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Cristobal SpielmannSeptember 23, 2022
Photo from Unsplash.

A Reflection for the Twenty-sixth Sunday in Ordinary Time

But you, man of God, pursue righteousness,
devotion, faith, love, patience, and gentleness.
Compete well for the faith.
Lay hold of eternal life,
to which you were called
when you made the noble confession
in the presence of many witnesses. (1 Tm 6:11-12)

As Ukraine entered its seventh month of fending off an unjust, imperialist war from Russia, Pope Francis was asked on a return flight from Kazakhstan whether or not it was possible for a country to purchase weapons as a means to defend itself.

In response, the pope stated, “to defend oneself is not only licit, it is also an expression of love toward one's homeland; whoever doesn't defend something, does not love it.”

After going over today’s readings, it is hard not to see the pope’s comments as an evocation of this Pauline letter to Timothy. Timothy’s faith does not command a passive acceptance of God on part of his confession; instead, he is called to compete for said faith, for values that include love. It is a devotion to a power unimaginably superior to human interests; such a devotion requires a serious amount of work on our part.

This deviation stands in competition with what we have today. The horrors we face—unjust war, authoritarianism, the clamping down of religious liberty—are in direct competition with that aforementioned Catholic value of love. They are borne of misguided devotions to backwards leaders and ideologies at the expense of human life.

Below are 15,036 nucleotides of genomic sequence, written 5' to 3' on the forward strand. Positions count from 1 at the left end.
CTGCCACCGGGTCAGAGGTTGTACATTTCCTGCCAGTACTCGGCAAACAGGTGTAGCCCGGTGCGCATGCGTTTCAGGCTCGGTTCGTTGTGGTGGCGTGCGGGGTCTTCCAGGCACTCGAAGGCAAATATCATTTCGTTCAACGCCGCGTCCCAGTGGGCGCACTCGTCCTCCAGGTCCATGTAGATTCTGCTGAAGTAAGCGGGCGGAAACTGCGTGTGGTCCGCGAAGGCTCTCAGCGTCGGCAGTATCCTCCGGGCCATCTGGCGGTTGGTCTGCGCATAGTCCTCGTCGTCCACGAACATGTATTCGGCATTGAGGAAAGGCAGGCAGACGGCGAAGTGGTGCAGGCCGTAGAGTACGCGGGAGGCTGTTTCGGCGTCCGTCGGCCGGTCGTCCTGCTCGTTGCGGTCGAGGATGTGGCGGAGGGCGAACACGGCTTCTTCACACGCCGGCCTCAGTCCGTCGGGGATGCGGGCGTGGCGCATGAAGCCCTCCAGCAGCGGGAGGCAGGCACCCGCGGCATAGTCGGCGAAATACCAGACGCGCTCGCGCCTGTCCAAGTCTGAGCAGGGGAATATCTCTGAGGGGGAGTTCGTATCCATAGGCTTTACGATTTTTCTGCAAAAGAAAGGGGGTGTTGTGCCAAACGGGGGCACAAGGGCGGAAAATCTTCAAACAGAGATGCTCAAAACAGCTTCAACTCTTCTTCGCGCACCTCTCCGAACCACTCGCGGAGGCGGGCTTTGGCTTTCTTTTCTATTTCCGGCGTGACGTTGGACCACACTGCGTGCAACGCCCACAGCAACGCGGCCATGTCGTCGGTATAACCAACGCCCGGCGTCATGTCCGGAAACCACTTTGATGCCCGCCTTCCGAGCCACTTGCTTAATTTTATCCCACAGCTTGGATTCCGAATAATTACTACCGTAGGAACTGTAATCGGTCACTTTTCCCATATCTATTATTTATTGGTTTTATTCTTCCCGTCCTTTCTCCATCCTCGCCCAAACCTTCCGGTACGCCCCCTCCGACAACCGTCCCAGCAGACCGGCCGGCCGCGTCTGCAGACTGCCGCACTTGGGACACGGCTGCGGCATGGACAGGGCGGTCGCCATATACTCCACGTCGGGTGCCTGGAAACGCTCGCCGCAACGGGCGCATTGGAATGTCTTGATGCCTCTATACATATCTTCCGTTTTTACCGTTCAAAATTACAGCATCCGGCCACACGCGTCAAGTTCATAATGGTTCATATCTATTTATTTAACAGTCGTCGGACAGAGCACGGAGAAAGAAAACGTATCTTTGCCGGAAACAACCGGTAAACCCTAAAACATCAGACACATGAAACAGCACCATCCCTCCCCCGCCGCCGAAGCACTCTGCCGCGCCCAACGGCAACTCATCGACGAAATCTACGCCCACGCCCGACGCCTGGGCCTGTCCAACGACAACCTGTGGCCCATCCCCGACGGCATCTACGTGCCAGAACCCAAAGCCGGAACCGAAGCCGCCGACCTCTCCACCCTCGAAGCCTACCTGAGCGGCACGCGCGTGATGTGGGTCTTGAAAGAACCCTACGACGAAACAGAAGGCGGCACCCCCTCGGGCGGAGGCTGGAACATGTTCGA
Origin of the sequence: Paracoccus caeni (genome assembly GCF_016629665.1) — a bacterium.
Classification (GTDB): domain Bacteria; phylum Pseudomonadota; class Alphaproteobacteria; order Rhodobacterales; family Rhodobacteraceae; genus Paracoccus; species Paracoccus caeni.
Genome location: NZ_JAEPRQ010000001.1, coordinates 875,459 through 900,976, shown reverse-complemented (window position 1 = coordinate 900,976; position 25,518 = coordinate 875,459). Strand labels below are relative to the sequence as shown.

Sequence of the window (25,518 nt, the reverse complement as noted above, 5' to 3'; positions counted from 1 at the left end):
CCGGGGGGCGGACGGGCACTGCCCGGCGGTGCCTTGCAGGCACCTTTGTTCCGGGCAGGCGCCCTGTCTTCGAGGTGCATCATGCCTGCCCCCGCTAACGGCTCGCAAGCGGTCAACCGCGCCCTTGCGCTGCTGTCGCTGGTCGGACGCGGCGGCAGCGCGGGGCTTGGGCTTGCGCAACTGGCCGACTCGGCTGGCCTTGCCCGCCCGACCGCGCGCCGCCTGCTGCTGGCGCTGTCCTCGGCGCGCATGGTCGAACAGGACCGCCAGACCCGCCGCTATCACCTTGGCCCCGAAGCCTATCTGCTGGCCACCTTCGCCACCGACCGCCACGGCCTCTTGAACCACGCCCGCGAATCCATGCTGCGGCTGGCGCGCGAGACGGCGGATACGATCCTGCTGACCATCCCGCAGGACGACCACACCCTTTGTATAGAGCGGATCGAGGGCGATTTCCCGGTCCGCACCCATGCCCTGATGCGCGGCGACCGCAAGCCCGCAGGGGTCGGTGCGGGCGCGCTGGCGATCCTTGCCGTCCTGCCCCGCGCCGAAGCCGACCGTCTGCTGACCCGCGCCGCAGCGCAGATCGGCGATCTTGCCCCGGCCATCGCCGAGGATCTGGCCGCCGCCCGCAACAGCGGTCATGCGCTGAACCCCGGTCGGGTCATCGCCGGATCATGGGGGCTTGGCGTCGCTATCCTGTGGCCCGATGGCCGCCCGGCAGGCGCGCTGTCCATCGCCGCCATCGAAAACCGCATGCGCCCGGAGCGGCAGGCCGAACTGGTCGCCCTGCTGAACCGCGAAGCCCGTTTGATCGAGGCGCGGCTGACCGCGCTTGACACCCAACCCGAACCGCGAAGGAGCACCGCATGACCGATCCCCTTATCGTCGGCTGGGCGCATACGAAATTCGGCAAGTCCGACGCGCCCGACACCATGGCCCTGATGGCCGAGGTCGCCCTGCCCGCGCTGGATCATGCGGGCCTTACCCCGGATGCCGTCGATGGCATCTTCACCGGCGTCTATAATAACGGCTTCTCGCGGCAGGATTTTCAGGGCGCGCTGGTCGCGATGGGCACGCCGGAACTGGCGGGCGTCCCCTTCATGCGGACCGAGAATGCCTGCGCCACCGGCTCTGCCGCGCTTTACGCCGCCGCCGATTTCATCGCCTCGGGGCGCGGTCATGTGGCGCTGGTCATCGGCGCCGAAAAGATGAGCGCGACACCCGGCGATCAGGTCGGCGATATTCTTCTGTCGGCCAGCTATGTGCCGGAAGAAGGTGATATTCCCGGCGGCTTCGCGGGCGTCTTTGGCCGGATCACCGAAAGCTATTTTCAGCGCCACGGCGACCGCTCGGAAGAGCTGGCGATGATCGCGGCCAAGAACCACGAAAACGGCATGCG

Now, it is easy to imagine, as faithful Catholics, the readings today talking about the obvious evil we see in dictators and plutocrats—pointing fingers at those who, like the rich man who ignored Lazarus, will end up on the wrong side of the chasm. However, this is a reductionist interpretation.

The horrors we face—unjust war, authoritarianism, the clamping down of religious liberty—are in direct competition with that aforementioned Catholic value of love.

Remember that in the first reading today, those in Zion who are ripping lambs and calves away for the slaughter are described not as malicious nor villainous, but complacent. Their opulence at the expense of the disadvantaged is easy to take for granted if one just does not think about it.

For us, being able to ignore the news of the war against Ukraine—or oppression in our own hemisphere—is a complacency. Turning away those seeking refuge from that oppression is a complacency. Even weak performances like pity are a complacency; no one has ever won a competition by putting in the least amount of effort and failing to show up.

We are equally as complacent in these injustices if we prioritize an isolationist false peace over a righteous, loving defense, even if that includes the purchase of weapons. Fighting for the causes that God has given us requires extraordinary effort.

Should we fail to combat the crimes of the world head on with such a defense, then we have effectively let justice forfeit the competition and allowed injustice to reign.

More: Scripture

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